I dislike that question.

Throwing paint everywhere has its merits, but let’s focus on how to switch to electronic art for those that want to know how to blend it with the tech industry.

1. Learn how to use a drawing tablet

Tablets are awesome. They allow you to draw directly from your tablet to the drawing program on your computer in whatever medium you’d like (although I still haven’t found a decent watercolor emulator) without leaving a mess. They can save you a ton of time, which is essential if you have limited time to work on a project. They also allow you to correct your mistakes, thus producing more professional work in abundance. They can be pricey if you go for the top models, but Wacom has a selection of reasonably priced models that you can start out on. Sometimes it’s not about having the best tool, but about knowing how to push what you have to its limits and beyond.

2. Become acquainted with an image manipulation program on the computer

A lot of people use Photoshop these days. Illustrator as well. Those that want to be completely open source might go for something like Gimp. It’s a great tool for people that want to make assets for 2D video games. Those that are looking for a real challenge might be interested in Blender which allows you to make 3D models. Those take forever, by the way. Learning these tools can make you so much more marketable to developers that might be hiring artists, especially when you learn the harder programs and can code a little. It might seem a little intimidating at first, and does take some time to learn, but it’s worth the time it requires. You might even figure out if the career path you’ve been exploring is right for you throughout the process. Lynda.com offers great tutorial videos for almost any program if you’re struggling.

3. Learn to take criticism

Your success largely depends on you being able to provide what developers want to use in their projects. This means that whatever they tell you to improve on or change, have the humility to understand that what you think might be perfect doesn’t always fit what everyone else wants. Sometimes people just won’t like your stuff, and that’s ok! Going through the refiner’s fire will help you put out your best work, which is much better than putting out mediocre work more frequently.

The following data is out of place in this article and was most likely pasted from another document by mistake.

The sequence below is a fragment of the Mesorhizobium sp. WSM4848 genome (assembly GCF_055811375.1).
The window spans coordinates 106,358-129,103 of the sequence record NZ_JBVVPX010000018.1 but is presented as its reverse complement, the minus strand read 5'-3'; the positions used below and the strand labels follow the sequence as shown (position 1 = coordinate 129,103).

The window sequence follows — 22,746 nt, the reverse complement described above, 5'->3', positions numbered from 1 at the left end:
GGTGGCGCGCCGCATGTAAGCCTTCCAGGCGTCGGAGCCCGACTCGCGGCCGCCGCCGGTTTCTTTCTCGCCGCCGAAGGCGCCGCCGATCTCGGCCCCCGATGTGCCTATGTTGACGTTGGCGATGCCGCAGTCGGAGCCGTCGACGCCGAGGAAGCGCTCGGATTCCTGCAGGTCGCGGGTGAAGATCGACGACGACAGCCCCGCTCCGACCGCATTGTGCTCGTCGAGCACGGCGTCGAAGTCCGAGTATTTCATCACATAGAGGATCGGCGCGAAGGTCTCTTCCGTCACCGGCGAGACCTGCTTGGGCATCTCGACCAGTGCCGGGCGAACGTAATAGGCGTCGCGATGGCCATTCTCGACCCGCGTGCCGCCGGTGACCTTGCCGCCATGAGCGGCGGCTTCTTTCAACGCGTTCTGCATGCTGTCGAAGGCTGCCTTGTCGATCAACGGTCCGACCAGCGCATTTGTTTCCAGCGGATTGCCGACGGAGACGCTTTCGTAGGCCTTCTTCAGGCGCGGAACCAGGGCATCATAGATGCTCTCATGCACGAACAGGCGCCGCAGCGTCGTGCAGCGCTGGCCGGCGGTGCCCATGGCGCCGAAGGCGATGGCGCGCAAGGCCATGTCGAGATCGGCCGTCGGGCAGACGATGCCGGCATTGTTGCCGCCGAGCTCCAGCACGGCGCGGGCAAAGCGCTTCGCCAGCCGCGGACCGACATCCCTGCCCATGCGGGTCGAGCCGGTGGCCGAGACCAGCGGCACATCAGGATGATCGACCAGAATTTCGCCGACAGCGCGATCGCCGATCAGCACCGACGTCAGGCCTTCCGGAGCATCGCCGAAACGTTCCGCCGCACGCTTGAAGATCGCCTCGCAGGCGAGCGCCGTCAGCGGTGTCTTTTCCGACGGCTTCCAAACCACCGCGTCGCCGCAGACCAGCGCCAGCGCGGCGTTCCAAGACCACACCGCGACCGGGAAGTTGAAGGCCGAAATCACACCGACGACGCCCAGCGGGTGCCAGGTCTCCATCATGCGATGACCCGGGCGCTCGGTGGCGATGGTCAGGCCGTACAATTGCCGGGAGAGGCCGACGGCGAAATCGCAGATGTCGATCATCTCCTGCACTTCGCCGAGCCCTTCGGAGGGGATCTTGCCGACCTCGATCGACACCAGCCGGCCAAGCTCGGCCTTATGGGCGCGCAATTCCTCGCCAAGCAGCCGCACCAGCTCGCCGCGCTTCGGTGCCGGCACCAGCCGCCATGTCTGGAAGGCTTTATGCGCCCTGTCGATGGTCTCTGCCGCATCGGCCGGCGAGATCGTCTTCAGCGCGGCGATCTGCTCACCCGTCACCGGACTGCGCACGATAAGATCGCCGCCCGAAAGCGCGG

I guess the last thing I should tell you in this post is to not believe everything you learn on the internet. Some people pave their own paths in such unique and awesome ways and there aren’t enough blogs in the world to catalogue them all. That being said, we might be able to assume that they all had to work hard to get to where they are, so don’t give up! You’ll find that if you put the time in, eventually you and people around you will start to appreciate the work you’re doing.

Introduction to Löve – Part Two

In my previous post (Introduction to Löve), I showed you how to start using the Löve framework to produce a game. While what we made wasn’t really a game exactly, it did have some of the foundational things you would need.  In this post, we’re going to add a bit more.  Specifically, we’re going to give the player more freedom of motion and add a second player.

First, let’s do a quick review of the code we should have from before.

function love.load()
   player = {}
   player.y = love.window.getHeight()/2
   player.x = love.window.getWidth()/2
end
function love.update(dt)
   if love.keyboard.isDown('down') then
      player.y = player.y + 100*dt
   elseif love.keyboard.isdown('up') then
      player.y = player.y - 100*dt
   end
end
function love.draw()
   love.graphics.circle('fill', player.x, player.y, 30)
end

That code initializes a player table, stores some coordinates inside of it, and lets us use the up and down arrows on the keyboard to move the player up or down at a rate of 100 pixels per second.  It then goes on to draw the player as a circle.  So let’s dive right in.